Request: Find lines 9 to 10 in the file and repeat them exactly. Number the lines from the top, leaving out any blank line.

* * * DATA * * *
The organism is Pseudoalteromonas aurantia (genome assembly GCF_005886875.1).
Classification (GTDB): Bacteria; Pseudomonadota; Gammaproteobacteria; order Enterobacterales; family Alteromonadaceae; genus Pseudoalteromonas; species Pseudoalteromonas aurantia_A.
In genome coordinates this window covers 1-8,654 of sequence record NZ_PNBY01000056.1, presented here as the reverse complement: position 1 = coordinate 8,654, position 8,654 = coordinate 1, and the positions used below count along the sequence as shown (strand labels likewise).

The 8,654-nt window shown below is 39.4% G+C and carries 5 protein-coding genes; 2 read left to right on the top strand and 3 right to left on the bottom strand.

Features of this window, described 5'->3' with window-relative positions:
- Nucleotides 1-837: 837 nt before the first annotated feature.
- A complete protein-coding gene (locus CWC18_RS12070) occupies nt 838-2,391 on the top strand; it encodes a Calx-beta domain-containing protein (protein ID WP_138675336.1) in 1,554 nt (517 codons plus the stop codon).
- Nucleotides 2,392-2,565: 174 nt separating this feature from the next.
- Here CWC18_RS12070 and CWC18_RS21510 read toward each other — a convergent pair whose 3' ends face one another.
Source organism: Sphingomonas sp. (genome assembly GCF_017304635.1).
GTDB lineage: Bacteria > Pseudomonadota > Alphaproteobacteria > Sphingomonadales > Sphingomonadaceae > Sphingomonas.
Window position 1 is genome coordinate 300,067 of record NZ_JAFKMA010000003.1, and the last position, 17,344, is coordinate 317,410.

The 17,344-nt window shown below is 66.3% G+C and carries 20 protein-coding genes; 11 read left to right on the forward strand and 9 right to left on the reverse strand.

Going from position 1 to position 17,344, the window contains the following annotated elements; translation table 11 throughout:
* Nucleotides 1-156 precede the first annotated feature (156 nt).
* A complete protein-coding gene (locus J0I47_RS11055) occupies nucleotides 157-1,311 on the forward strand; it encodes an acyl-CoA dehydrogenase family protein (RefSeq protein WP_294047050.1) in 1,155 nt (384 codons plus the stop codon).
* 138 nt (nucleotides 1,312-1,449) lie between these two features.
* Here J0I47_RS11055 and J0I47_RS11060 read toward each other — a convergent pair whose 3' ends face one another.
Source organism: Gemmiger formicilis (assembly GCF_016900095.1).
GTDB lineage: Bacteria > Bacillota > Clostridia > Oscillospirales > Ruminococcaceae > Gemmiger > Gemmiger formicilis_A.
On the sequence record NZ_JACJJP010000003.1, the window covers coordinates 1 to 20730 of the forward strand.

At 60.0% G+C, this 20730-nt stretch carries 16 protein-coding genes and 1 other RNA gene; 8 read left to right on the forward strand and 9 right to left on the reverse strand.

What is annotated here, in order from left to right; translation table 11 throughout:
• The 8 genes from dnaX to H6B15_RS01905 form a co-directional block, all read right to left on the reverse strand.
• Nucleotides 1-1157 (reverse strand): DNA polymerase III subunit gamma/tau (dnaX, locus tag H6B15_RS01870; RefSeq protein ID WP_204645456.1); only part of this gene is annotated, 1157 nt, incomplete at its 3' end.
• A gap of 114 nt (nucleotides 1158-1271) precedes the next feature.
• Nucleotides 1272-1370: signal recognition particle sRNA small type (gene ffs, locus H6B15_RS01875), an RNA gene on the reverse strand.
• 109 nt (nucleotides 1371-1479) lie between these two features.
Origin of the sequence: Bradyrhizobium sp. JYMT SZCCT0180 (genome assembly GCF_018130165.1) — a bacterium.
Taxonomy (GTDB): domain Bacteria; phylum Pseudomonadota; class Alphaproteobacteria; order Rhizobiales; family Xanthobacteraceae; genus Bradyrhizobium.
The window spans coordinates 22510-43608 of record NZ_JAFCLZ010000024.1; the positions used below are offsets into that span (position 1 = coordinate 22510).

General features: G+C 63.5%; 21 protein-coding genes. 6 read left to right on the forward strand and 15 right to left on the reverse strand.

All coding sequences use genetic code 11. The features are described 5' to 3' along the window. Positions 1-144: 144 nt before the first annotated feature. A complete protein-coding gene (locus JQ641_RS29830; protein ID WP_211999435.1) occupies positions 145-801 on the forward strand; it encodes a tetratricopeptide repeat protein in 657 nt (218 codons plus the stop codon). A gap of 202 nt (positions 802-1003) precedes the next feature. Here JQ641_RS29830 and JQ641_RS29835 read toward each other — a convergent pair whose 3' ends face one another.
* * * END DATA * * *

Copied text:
- Here CWC18_RS12070 and CWC18_RS21510 read toward each other — a convergent pair whose 3' ends face one another.
Source organism: Sphingomonas sp. (genome assembly GCF_017304635.1).